Newspaper article Pittsburgh Post-Gazette (Pittsburgh, PA)

Pittsburgh Not Following Bans on Self-Driving Vehicles Ariz. and Calif. Halt Testing after Fatal Accident

Newspaper article Pittsburgh Post-Gazette (Pittsburgh, PA)

Pittsburgh Not Following Bans on Self-Driving Vehicles Ariz. and Calif. Halt Testing after Fatal Accident

Article excerpt

Eight days after a woman pushing her bike across the street was struck and killed by a self-driving Uber in Tempe, Ariz. - the first time an autonomous car has killed a pedestrian - Arizona officials have ordered the San Francisco-based ride-hailing behemoth to suspend all testing.

They contend that the company's technology failed to meet the expectation that it would prioritize public safety.

Pittsburgh won't be enforcing the same ban for its Strip-District based operation.

"I don't think it's practical to do it until the investigation has been completed in Arizona," Mayor Bill Peduto said Tuesday afternoon.

California's Department of Motor Vehicles told Uber in a letter Tuesday that it will lose testing privileges after Saturday. If Uber wants to return, it will need a new permit and has to address investigations into the fatal crash in Arizona.

Uber voluntarily stalled its autonomous pilots in Arizona, Pittsburgh, San Francisco and Toronto following the death of 49-year-old Elaine Herzberg, who was pushing a bicycle across the road when an Uber vehicle in autonomous mode struck and killed her. The safety operator behind the wheel was looking down at the time of the crash.

"We proactively suspended self-driving operations in all cities immediately following the tragic incident last week," an Uber spokesperson told the Pittsburgh Post-Gazette. "We continue to help investigators in any way we can, and we'll keep a dialogue open with the governor's office to address any concerns they have."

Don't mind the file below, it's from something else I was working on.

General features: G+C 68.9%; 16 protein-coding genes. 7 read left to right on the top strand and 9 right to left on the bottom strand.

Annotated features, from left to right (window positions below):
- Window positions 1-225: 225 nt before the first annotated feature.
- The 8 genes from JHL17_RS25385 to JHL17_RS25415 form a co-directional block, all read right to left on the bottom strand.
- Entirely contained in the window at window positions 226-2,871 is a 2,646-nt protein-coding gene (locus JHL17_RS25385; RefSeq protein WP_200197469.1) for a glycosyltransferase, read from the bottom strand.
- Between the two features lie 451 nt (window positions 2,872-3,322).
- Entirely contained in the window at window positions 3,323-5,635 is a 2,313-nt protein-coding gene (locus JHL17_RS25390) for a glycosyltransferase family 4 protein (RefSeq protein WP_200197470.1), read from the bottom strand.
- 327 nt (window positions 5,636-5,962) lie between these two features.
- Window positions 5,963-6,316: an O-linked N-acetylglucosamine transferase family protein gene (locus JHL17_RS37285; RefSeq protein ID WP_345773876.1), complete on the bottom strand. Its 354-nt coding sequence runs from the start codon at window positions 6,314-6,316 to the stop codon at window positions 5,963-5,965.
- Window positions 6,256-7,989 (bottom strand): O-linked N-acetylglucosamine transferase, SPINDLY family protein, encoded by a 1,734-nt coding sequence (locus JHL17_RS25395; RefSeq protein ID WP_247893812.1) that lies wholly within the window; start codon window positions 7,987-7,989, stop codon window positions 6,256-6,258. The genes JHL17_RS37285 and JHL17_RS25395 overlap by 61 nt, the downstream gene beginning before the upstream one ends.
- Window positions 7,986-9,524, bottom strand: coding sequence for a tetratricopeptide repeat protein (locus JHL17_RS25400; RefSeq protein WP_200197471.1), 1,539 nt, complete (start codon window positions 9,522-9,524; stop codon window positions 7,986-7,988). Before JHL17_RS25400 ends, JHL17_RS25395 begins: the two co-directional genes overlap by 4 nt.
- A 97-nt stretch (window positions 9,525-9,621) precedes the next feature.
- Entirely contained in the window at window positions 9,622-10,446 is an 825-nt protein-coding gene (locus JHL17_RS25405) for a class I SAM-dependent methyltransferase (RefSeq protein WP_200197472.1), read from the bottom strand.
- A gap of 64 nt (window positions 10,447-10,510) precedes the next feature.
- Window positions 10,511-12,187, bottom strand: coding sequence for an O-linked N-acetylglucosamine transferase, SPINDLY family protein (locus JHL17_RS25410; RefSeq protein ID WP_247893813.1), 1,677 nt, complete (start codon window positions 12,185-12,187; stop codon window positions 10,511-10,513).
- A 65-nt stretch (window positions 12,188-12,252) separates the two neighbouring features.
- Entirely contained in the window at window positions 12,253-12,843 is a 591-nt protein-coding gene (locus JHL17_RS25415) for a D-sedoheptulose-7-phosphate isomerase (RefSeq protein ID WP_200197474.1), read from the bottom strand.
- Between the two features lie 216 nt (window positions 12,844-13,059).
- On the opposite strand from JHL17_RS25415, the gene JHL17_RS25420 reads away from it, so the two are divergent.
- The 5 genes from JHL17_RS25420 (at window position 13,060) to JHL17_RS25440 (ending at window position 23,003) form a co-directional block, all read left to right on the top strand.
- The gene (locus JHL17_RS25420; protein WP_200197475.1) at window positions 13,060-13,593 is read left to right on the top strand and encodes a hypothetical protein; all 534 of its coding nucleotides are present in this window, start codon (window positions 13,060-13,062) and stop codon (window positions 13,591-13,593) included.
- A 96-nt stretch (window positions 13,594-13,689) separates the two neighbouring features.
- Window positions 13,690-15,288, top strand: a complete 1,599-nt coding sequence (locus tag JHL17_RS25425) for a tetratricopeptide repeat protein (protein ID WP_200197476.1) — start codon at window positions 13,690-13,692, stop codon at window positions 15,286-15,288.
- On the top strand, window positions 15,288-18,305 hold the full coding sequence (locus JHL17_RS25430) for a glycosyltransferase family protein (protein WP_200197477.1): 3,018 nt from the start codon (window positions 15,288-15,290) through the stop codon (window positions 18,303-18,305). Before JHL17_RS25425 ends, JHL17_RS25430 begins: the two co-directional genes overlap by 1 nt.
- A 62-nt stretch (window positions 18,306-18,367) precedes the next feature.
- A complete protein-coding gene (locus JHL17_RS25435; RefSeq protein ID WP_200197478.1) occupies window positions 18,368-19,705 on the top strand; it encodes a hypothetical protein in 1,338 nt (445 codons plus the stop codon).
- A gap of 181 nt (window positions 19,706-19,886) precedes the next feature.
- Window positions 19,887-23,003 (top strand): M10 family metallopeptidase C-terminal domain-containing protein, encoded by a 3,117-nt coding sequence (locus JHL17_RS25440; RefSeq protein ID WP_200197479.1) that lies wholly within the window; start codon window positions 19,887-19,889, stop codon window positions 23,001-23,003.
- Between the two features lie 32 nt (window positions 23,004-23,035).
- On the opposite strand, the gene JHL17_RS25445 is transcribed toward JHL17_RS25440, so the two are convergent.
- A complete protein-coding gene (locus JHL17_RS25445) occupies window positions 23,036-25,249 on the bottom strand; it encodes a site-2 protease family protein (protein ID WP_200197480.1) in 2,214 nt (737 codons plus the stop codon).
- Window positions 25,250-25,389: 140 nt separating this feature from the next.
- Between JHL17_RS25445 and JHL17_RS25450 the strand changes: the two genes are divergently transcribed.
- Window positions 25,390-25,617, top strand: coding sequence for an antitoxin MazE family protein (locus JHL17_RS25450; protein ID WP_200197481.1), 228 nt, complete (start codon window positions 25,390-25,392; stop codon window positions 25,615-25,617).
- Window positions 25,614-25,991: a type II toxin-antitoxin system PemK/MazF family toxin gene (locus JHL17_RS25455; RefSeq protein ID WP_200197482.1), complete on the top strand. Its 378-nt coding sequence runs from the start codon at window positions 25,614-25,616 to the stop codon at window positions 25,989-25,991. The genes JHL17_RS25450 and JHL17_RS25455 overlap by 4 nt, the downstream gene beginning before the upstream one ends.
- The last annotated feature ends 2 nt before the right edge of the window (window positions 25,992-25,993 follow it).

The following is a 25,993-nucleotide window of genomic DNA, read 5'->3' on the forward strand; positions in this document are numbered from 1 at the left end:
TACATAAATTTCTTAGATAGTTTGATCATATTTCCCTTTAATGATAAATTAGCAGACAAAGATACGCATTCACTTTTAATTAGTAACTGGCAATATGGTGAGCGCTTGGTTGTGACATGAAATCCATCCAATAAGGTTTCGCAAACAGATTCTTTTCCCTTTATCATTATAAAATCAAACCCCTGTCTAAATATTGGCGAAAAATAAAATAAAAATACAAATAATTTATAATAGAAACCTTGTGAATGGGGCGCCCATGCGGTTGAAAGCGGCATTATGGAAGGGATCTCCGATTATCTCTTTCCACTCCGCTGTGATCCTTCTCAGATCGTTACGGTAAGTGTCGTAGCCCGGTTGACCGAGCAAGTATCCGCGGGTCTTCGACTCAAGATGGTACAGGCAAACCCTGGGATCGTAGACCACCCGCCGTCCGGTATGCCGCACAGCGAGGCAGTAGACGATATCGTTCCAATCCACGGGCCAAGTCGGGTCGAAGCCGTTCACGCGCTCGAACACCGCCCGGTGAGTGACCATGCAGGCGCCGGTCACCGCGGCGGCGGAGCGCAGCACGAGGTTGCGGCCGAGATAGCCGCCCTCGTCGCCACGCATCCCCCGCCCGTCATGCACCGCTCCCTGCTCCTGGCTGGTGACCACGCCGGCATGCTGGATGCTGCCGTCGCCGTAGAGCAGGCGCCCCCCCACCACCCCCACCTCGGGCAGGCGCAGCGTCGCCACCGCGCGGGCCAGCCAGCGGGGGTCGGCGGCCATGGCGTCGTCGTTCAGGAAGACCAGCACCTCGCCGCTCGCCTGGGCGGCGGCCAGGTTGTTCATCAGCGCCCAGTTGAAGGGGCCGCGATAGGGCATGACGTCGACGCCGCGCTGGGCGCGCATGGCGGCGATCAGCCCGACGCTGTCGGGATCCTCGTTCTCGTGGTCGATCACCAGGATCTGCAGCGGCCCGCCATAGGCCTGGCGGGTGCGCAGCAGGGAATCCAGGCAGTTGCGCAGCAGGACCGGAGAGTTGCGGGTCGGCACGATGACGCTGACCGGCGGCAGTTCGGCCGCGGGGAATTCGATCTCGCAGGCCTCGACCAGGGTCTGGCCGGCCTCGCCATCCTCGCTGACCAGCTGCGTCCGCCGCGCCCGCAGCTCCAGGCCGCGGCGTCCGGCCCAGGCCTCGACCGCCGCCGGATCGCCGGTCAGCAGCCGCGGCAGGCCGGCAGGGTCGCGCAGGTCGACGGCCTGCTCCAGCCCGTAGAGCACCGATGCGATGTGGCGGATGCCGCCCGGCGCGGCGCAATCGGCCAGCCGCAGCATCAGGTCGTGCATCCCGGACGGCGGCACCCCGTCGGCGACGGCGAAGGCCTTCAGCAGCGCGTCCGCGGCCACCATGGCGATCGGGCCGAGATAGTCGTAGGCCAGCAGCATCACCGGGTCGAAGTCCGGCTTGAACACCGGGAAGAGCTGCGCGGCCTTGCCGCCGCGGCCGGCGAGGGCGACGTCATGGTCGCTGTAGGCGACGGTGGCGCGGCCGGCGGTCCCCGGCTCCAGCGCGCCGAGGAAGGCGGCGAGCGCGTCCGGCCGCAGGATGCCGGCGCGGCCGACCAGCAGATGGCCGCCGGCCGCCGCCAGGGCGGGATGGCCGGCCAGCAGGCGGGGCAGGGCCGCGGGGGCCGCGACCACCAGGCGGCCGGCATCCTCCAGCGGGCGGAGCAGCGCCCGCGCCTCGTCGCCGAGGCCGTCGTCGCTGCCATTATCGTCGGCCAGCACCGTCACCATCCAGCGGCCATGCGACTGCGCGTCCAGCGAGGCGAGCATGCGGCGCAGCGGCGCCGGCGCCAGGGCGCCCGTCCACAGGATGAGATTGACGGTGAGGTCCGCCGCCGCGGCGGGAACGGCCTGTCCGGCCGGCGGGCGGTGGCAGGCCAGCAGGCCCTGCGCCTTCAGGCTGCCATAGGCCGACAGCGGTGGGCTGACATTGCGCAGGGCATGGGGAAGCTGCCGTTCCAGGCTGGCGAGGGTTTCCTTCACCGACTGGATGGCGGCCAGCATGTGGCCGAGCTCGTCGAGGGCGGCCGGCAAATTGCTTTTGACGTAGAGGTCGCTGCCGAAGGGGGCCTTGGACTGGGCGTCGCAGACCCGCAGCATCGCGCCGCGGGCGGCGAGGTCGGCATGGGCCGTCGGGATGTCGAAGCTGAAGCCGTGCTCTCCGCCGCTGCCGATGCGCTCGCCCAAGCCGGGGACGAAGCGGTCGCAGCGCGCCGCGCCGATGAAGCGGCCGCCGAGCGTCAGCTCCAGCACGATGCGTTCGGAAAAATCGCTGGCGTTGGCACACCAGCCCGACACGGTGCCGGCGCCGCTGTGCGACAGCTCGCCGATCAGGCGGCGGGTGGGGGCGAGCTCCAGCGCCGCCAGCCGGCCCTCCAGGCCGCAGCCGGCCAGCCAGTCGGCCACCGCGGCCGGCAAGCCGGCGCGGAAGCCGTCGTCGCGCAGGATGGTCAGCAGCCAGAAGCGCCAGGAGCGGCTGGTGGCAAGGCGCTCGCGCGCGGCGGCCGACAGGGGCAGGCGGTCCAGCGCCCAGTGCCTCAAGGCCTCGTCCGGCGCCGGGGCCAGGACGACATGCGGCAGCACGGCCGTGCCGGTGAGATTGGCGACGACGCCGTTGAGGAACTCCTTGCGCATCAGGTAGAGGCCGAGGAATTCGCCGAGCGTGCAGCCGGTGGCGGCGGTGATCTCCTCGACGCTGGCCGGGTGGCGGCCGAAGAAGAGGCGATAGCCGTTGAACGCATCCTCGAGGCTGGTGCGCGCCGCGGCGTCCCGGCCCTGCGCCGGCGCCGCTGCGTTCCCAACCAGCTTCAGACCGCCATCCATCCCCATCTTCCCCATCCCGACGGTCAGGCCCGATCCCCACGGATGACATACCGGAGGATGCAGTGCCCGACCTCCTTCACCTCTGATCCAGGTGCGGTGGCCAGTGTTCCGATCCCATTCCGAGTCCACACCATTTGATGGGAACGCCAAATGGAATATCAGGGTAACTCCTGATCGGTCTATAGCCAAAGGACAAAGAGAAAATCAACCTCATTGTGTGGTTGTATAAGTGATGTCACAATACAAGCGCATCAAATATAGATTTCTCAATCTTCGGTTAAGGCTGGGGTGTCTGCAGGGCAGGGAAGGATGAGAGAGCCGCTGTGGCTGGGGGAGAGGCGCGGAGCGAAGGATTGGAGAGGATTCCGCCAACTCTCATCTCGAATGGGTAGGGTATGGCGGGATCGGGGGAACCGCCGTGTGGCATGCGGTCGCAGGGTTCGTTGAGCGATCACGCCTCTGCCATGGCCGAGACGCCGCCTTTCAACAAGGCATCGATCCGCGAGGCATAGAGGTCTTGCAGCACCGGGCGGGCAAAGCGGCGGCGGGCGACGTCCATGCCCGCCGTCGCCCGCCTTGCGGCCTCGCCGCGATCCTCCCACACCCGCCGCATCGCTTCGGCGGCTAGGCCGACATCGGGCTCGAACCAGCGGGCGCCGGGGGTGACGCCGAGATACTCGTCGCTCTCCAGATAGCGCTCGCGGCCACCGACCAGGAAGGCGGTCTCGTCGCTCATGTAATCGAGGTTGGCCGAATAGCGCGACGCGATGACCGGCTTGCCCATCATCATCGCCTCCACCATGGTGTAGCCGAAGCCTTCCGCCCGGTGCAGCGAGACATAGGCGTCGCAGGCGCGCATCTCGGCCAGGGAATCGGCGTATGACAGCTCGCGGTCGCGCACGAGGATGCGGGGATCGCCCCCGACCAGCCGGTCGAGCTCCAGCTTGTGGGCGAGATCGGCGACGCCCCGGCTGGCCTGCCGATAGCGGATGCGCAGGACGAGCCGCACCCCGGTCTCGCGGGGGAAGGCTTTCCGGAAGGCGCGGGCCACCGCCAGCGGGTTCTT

Gov. Doug Ducey of Arizona wrote in an email Monday to Uber CEO Dara Khosrowshahi that the incident last week illustrated an "unquestionable failure to comply with this expectation."

The rebuke from the governor is a reversal from what has been an open-arms policy by that state, heralding a lack of regulation as an asset to lure autonomous vehicle testing - and tech jobs. Waymo, the self-driving car company spun out from Google, and General Motors-owned Cruise are also testing cars in Arizona.

Mr. Ducey said he was troubled by a video released by the Tempe Police Department that seemed to show that neither the Uber safety driver nor the autonomous vehicle detected the presence of a pedestrian in the road in the moments before the crash.

The National Transportation Safety Board, which is investigating the crash with the local police, has not yet ruled whether the company was at fault.

In Pittsburgh, Uber began offering passenger rides in self-driving cars in September 2016. Pilots in Tempe began February 2017.

Following last week's fatal accident in Arizona, Uber representative Justin Kintz told Mr. Peduto that the company has been in communication with the City of Pittsburgh, PennDOT and Gov. Tom Wolf's office to ensure state leaders are up-to-date.

"Uber understands we need to meet a satisfactory level of scientific confidence to resume operations," Mr. …

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